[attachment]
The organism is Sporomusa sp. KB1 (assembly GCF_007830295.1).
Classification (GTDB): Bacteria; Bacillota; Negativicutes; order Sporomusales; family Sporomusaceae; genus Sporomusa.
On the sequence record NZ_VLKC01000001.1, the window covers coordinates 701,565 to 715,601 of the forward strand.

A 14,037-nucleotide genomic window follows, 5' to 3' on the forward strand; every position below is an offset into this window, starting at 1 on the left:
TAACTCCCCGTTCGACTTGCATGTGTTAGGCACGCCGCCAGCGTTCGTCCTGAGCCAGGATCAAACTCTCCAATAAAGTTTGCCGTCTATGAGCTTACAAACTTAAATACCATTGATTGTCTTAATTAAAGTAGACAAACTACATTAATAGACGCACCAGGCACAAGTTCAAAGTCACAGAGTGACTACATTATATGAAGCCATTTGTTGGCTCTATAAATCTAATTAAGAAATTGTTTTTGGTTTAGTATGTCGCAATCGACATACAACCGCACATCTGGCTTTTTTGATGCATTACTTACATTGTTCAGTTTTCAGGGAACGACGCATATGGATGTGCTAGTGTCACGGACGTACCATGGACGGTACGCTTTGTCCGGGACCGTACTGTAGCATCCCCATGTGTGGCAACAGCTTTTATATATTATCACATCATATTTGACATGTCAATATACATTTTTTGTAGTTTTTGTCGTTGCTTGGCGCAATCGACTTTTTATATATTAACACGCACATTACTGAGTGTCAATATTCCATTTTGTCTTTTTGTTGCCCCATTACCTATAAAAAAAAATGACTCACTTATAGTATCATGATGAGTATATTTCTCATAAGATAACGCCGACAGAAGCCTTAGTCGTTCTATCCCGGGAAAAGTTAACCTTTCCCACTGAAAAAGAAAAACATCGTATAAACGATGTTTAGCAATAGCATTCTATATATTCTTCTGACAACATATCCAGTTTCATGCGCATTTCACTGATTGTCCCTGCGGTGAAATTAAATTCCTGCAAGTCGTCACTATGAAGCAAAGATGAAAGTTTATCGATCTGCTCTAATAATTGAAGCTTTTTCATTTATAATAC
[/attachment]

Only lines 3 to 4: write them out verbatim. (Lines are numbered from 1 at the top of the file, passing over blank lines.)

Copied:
On the sequence record NZ_VLKC01000001.1, the window covers coordinates 701,565 to 715,601 of the forward strand.

A 14,037-nucleotide genomic window follows, 5' to 3' on the forward strand; every position below is an offset into this window, starting at 1 on the left: